The Garb Wire jumped at the opportunity to attend the premiere of Cindy Sherman’s first Australian solo exhibition in 15 years, recently held at Brisbane’s Gallery of Modern Art (GOMA).
Attended largely by members of the media, super-fans and their plus-ones, the expansive common space leading to GOMA’s River Room was filled with an array of coiffed and suitably outfitted characters. A middle-aged lady in an emerald kaftan, a young woman wearing a beige kimono, an even younger girl in white lace. Velvet, beads, feathers, foil and flowers abounded, the result being a mix which seemed to signify how little it mattered what people were wearing. There would be something for everyone here, every look, every mood, every woman. A kind of suspense and wonder hung in the air – how freakish, how confronting, how amazing would the Cindy Sherman collection be? And would each of these sharp-dressed onlookers somehow see herself in the mix?
“The still must tease with the promise of a story the viewer of it itches to be told”
– Cindy Sherman.
Against the glorious nocturnal backdrop of the River Room’s floor-to-ceiling window views, QAGOMA’s Director Chris Saines took to the podium to officially open proceedings and welcome the artist herself. All eyes swept over the front row guests in search of Ms Sherman, who in the flesh is as diminutive and unassuming as you would expect her not to be. Modestly dressed in a tailored jacket and pants, holding a pair of crutches, the only tell-tale sign it was her was those eyes. Distinctively blue and almond-shaped, they were surprisingly soft that evening, compared with the overwhelming range of expression she is able to project from them, for her portraits.
As everyone filed into the main gallery it became quickly apparent that not only are Sherman’s works for viewing, admiring and contemplation, there is also an interactive element – surely not an accident –given the ‘everywoman’ theme of her pieces. Selfies were taken in front of many viewers’ portrait of choice, along with copies of poses in front of the real thing. At one point, an excitable group of young women who may or may not have been three Chardonnays down, backing themselves up against Untitled #475 firmly enough that the whole frame shook.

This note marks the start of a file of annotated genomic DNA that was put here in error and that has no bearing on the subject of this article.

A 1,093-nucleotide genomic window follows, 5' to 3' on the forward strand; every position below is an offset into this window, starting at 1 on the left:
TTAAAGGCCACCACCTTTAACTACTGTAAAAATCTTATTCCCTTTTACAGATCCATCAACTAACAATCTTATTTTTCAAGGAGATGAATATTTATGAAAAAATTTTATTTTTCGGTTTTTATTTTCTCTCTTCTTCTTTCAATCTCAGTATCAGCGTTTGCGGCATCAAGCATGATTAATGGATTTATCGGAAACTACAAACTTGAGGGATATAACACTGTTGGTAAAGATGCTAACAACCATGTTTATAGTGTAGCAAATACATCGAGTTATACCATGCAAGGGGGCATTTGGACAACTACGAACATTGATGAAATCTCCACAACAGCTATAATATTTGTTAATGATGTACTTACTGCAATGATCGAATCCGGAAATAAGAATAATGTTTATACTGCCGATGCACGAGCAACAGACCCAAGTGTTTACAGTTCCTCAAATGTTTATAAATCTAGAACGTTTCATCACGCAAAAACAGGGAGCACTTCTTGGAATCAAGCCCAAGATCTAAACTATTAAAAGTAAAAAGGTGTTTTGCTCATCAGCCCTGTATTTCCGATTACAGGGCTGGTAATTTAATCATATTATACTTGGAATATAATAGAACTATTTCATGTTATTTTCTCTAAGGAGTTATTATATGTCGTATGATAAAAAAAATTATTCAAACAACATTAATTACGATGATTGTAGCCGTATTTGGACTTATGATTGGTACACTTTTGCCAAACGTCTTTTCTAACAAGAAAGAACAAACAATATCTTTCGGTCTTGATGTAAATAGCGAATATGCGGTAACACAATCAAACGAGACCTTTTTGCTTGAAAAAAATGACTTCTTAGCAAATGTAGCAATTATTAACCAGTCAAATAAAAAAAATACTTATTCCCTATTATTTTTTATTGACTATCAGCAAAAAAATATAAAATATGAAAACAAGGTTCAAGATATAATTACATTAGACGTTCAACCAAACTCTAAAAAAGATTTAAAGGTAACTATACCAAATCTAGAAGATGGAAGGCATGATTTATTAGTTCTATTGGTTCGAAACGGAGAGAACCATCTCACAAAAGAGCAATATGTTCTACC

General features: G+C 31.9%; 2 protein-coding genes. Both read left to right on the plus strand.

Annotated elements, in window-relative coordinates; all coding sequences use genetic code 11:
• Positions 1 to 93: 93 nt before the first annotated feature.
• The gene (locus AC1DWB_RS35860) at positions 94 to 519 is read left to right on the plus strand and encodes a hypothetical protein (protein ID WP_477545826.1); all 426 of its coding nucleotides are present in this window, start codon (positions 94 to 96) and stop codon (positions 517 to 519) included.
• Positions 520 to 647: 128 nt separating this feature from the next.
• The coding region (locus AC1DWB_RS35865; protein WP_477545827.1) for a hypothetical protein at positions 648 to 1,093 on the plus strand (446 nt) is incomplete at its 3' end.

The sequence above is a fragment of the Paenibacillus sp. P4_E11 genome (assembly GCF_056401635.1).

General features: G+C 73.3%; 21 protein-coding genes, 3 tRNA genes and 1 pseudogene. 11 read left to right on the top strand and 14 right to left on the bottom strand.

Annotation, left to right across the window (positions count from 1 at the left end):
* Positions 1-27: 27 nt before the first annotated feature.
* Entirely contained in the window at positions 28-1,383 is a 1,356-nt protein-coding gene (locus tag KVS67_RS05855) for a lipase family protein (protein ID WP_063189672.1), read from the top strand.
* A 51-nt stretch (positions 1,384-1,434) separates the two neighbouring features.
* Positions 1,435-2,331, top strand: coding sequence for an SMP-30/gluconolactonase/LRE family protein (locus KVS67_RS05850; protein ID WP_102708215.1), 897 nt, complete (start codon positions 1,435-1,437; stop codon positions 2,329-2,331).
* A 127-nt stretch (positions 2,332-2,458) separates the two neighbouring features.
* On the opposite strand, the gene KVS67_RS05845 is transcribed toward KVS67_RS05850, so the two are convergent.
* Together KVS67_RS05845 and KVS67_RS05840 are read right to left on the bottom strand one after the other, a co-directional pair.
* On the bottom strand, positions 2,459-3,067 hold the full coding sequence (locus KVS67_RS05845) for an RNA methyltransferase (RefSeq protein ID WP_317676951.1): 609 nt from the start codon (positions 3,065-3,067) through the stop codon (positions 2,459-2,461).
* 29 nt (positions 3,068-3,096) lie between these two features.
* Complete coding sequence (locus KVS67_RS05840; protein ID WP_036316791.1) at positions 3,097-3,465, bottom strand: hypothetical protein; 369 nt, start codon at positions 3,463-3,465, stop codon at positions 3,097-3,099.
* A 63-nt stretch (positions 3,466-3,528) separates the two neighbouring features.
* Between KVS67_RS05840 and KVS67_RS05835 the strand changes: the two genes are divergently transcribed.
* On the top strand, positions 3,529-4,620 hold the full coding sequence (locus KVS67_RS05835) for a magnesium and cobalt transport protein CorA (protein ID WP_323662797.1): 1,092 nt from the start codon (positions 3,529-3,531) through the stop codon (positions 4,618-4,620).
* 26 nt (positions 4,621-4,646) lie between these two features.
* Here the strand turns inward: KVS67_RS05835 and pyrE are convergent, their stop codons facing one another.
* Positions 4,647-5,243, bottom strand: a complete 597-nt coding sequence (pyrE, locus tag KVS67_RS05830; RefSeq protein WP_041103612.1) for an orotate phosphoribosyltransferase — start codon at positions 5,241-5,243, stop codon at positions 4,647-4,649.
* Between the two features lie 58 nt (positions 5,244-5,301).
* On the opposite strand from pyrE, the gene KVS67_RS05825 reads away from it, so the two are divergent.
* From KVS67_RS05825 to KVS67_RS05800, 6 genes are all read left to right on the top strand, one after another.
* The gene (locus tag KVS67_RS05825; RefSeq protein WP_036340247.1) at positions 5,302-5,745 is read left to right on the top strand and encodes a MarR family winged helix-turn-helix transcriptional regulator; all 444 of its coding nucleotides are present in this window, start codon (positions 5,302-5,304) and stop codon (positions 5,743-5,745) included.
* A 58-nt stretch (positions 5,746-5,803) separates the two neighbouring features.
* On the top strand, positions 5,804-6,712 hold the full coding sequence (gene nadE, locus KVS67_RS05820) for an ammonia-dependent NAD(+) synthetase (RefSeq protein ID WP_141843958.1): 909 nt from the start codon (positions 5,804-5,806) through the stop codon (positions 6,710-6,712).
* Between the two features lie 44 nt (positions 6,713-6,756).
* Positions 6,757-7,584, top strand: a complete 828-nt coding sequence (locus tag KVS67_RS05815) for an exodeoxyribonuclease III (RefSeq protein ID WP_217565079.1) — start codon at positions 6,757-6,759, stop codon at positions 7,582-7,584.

Sherman’s most recent collection of photographs are printed directly onto metal and reference early Hollywood and the excesses of the roaring Twenties. ‘These character studies evoke the languor of Depression-era greats, film stars such as Greta Garbo and Marlene Dietrich,’ says Ellie Buttrose, Associate Curator, International Contemporary Art QAGOMA.
It was a joy to see up close the vividness and sass of the portraits for Sherman’s ‘Balenciaga’ series (2007-08), particularly Untitled #462 (the one where The Garb Wire yells bingo – click above left). Also, the striking landscapes of her 2010-13 series for Chanel were impressive, a collection of shots taken by the artist herself and later manipulated using Photoshop – an Isle of Capri backdrop, as well as Iceland during the 2010 volcanic eruption. Each beautifully adorned figure looks aesthetically displaced against such stark and haunting backgrounds. Untitled #512 (click above right) is a personal favourite, it immediately reminded me English model Erin O’Connor wearing something similar, no doubt Chanel. A huge copy of this portrait is now on my wish list.